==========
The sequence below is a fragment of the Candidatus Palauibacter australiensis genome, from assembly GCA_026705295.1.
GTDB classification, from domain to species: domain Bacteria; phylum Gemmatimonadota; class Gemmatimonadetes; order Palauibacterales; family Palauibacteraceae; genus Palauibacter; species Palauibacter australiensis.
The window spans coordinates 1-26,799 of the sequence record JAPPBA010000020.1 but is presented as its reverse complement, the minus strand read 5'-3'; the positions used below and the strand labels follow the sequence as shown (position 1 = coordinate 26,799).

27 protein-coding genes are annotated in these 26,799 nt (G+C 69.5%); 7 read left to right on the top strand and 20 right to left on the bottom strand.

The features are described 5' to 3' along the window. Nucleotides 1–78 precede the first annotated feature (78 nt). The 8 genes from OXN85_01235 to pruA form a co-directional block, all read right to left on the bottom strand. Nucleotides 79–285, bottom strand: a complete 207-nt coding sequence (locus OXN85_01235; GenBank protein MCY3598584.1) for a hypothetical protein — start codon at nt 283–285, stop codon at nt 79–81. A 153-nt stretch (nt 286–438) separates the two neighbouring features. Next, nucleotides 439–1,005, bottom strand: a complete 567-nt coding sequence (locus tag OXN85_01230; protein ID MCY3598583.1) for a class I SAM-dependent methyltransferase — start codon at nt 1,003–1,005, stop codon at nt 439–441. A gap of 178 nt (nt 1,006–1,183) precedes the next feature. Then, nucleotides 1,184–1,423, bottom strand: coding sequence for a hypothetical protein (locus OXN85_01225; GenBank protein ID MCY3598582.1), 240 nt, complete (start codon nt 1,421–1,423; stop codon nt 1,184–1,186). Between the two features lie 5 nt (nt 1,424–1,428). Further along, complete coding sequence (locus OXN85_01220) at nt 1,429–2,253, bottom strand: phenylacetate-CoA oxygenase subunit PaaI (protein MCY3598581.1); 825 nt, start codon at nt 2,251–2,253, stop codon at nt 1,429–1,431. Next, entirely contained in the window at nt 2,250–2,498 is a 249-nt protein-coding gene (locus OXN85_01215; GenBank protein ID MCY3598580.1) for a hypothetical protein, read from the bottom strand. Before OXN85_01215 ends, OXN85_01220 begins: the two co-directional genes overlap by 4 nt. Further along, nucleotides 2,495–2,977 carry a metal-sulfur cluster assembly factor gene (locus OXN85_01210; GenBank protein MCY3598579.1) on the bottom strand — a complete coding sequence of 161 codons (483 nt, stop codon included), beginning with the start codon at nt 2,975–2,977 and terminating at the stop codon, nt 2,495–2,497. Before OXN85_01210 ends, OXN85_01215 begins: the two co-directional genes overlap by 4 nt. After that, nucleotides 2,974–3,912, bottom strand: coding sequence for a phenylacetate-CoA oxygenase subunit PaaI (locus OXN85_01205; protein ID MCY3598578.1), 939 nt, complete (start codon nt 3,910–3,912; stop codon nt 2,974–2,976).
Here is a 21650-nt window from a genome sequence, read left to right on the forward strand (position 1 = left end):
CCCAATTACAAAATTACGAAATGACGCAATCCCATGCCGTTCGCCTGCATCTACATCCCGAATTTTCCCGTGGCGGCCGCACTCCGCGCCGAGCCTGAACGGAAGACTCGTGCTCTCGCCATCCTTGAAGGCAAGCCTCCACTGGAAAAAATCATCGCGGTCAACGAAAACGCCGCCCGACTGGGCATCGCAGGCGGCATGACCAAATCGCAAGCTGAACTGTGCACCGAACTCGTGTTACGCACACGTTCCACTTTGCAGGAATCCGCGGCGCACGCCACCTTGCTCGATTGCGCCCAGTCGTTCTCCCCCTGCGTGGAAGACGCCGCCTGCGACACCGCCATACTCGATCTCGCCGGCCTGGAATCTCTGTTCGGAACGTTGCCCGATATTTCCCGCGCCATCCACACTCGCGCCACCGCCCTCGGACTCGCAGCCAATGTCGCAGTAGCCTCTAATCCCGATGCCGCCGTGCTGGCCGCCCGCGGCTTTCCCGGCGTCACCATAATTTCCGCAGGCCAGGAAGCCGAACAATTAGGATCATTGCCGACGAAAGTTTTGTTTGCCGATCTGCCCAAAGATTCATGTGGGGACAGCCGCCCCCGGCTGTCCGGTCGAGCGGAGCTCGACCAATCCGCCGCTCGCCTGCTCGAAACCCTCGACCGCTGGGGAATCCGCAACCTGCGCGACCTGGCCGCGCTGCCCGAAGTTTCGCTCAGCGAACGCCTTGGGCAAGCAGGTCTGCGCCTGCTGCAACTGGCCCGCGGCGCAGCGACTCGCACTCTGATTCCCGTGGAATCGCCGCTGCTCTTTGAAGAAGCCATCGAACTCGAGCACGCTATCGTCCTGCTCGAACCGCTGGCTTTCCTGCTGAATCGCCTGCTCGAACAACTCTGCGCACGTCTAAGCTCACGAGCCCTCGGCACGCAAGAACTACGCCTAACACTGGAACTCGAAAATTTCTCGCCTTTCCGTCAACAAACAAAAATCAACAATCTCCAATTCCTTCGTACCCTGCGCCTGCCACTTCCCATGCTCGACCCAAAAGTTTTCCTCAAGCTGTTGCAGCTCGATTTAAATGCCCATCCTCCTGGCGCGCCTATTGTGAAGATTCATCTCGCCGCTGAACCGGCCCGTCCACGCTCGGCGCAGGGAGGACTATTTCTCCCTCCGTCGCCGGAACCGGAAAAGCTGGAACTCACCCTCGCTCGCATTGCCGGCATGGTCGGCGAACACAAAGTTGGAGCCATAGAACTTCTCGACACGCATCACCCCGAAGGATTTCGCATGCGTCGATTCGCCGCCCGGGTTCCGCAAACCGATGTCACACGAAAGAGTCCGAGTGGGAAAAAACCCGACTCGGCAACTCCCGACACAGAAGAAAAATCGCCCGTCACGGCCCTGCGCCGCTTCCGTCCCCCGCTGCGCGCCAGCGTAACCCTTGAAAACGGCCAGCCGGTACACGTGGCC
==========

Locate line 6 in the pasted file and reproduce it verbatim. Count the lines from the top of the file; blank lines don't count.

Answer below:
Here is a 21650-nt window from a genome sequence, read left to right on the forward strand (position 1 = left end):